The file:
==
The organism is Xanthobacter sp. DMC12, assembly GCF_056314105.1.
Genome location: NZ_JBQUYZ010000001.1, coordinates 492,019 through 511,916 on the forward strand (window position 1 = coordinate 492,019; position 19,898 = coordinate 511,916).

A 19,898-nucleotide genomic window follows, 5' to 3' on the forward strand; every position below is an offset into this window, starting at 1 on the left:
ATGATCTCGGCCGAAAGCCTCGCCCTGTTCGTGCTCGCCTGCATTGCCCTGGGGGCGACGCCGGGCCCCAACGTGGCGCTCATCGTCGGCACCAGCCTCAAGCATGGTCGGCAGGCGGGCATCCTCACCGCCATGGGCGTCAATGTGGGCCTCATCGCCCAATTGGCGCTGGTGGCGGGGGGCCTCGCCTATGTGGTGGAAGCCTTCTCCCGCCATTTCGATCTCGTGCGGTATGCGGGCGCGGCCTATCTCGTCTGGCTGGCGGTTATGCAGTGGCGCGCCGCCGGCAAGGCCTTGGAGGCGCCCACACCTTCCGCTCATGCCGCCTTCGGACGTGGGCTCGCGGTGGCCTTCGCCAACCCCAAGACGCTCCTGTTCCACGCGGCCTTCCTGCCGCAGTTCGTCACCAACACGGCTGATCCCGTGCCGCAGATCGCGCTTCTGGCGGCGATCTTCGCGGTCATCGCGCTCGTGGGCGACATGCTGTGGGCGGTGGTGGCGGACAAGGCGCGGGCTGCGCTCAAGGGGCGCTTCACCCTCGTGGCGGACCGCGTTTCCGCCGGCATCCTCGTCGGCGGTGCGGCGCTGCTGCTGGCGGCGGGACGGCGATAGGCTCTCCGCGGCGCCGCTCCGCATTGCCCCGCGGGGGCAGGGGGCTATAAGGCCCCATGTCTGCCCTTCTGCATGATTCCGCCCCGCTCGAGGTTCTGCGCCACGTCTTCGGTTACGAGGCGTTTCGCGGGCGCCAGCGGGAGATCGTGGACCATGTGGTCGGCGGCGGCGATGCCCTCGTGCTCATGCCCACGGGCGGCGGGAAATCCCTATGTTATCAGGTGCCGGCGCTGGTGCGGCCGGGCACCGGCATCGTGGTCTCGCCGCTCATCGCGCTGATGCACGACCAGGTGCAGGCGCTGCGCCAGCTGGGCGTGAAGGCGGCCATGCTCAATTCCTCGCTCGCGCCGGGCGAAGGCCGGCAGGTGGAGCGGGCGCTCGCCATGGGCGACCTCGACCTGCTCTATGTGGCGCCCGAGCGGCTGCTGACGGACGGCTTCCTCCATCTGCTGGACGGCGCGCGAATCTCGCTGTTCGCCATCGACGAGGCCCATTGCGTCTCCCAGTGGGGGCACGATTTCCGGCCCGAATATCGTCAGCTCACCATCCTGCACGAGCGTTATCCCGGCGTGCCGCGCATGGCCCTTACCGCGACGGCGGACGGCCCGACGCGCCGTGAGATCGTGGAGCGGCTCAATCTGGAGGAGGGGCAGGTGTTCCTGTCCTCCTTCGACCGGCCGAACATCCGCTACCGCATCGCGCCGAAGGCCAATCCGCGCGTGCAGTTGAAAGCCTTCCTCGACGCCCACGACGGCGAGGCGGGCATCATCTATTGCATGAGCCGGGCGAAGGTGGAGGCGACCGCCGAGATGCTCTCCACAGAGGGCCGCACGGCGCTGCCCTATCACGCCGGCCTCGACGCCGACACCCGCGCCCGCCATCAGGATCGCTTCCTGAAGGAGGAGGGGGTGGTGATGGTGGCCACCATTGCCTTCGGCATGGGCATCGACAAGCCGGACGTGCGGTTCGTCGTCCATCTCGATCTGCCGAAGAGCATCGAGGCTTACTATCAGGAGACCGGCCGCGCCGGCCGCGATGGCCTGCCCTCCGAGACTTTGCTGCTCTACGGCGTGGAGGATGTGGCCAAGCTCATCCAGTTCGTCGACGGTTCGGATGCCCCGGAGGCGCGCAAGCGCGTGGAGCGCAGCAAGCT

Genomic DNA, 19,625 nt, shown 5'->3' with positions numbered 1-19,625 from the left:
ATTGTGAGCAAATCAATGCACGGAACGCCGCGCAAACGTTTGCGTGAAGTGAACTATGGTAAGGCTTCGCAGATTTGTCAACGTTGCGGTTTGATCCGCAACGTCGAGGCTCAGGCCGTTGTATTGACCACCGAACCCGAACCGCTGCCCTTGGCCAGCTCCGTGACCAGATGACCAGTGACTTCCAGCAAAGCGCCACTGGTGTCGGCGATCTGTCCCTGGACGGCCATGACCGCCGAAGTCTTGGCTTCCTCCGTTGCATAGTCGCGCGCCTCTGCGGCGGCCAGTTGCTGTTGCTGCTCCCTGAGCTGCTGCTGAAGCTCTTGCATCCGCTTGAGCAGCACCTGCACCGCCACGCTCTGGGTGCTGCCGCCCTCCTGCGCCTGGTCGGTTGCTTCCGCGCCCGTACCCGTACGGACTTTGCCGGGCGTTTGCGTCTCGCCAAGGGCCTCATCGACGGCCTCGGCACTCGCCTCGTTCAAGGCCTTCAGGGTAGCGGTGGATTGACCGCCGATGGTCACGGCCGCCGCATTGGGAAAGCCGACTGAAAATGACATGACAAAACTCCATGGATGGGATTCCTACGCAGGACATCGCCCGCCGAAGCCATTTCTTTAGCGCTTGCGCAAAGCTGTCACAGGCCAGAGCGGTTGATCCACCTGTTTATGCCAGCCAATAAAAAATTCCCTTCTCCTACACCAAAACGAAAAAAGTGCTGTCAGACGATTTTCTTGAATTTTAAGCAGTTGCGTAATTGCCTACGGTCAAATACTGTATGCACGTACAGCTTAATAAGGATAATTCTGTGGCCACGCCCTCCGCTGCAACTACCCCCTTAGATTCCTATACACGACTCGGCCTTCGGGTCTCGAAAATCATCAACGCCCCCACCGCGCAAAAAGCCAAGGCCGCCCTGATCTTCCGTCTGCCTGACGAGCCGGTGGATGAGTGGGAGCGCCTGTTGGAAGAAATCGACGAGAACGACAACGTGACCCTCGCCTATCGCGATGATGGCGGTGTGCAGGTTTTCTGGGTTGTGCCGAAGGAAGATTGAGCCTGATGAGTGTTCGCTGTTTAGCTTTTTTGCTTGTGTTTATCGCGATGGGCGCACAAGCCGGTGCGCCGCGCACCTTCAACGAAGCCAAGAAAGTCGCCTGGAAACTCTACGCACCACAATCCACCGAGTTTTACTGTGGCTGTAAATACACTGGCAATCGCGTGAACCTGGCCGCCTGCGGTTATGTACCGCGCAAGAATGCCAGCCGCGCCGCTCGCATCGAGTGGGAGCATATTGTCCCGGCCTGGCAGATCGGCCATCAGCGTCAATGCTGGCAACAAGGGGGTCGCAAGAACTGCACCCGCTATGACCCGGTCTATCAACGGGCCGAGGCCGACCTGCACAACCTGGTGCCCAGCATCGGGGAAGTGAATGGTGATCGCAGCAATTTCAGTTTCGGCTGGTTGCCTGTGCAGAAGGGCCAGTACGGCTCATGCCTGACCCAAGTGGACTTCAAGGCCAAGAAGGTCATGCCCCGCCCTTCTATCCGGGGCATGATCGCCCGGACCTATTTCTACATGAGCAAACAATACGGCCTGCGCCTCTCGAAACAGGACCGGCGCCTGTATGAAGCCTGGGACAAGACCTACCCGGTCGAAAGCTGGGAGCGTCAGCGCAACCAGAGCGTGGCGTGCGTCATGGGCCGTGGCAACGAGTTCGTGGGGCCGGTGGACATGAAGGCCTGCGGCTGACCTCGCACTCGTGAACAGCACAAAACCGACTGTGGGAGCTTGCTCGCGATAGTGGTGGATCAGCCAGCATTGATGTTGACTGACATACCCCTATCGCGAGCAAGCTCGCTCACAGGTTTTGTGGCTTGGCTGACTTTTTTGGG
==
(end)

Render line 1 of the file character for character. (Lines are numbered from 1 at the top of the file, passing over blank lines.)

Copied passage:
The organism is Xanthobacter sp. DMC12, assembly GCF_056314105.1.